Young Ukrainian cadets lay concealed in the bushes, prepared to test their skills against seasoned troops from the U.S. Army’s 173rd Airborne Brigade.
Fake grenades exploded and the sound of gunfire burst from the bushes as the Ukrainians took the fight to the U.S. soldiers, who were eventually forced to retreat from the onslaught.
It’s just an exercise. But for these up-and-coming Ukrainian officers and hundreds of active-duty troops, this year’s U.S. Army Europe-led Rapid Trident has added meaning, given the war that has raged in Ukraine’s east between Ukrainian forces and Russia-backed separatists.
“I think it is good training, learning how to fight the terrorists,” said Mykhailo Kutniy, 20, who is in his final year of military school, using the term the government applies to the separatists. “We learn how to make ambush. We learn how to stop the column and destroy the enemy.”
Another cadet, Andriy Shapovalov, said working with foreign militaries is a way to improve his fighting skills, which could come in handy if he deploys to the east next year as a lieutenant. “I know what the enemy will be doing in ambush and I’m prepared,” said Shapovalov, 20. “I think we are going east to help our comrades.”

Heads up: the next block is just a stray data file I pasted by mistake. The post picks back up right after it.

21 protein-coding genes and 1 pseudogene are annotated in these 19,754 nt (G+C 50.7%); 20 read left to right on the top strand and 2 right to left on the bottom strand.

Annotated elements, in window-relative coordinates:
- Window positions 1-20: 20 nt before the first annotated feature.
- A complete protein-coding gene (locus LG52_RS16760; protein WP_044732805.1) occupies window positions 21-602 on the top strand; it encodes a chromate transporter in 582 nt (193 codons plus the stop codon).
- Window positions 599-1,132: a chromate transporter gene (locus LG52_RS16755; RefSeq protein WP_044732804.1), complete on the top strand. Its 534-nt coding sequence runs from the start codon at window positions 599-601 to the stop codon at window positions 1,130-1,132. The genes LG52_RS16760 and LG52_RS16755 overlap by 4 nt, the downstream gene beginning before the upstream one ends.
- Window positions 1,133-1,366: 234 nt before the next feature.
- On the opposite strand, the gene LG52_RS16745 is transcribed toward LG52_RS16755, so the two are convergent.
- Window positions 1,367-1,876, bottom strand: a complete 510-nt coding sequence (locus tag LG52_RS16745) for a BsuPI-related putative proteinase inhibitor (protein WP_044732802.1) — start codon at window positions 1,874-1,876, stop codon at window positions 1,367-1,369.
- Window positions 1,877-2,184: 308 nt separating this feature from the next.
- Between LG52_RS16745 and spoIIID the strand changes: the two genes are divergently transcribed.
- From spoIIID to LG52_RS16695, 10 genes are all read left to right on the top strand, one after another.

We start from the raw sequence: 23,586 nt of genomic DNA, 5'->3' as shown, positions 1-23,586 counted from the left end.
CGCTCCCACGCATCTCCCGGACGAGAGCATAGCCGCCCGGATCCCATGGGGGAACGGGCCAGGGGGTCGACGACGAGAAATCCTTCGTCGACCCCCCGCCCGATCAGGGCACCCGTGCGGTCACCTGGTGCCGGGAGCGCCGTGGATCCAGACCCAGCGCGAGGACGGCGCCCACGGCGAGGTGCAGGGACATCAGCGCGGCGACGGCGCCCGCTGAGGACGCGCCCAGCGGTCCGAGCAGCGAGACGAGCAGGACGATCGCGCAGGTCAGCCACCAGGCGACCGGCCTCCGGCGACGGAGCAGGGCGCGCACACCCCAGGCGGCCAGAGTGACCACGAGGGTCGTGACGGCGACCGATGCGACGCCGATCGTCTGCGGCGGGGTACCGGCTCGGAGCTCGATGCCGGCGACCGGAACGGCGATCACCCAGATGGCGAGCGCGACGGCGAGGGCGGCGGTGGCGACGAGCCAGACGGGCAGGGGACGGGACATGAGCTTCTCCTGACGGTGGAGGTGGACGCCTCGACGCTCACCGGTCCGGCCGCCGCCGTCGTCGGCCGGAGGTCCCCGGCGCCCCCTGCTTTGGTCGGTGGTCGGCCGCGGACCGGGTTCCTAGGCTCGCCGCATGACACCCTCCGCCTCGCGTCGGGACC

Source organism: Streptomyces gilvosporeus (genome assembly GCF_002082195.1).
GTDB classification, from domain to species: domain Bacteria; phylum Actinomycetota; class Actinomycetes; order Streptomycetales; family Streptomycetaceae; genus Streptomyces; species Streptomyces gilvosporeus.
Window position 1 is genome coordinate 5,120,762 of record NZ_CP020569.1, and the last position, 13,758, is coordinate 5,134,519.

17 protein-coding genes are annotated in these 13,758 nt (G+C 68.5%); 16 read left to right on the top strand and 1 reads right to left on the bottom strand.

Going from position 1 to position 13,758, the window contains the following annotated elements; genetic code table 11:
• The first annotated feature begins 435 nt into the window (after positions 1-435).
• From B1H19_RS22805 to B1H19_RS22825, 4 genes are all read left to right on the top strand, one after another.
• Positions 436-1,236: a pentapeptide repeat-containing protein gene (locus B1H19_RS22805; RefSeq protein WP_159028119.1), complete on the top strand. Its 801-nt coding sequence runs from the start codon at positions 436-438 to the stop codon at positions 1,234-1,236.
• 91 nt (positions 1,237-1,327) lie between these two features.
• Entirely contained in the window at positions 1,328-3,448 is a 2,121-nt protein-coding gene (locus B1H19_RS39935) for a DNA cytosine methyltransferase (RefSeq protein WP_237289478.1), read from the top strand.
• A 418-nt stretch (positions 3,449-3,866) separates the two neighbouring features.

Roughly 700 Ukrainian troops are taking part in the combat drills at the International Peace Keeping and Security Center in Yavoriv, a sprawling base in western Ukraine that is among the largest training sites in all of Europe. A 200-strong company from the U.S. 173rd Airborne and troops from 13 other nations — about 1,300 troops in all — are also taking part in the exercise, which runs through Sept. 26.
While many of the Ukrainian participants aren’t poised for an immediate deployment east, other troops on base are busy gearing up for war. Waves of Ukrainian forces are rotating through the base for pre-deployment training. They’re out of sight, but the near constant sound of heavy live fire in the distance serves as a reminder that Ukraine is a country at war.
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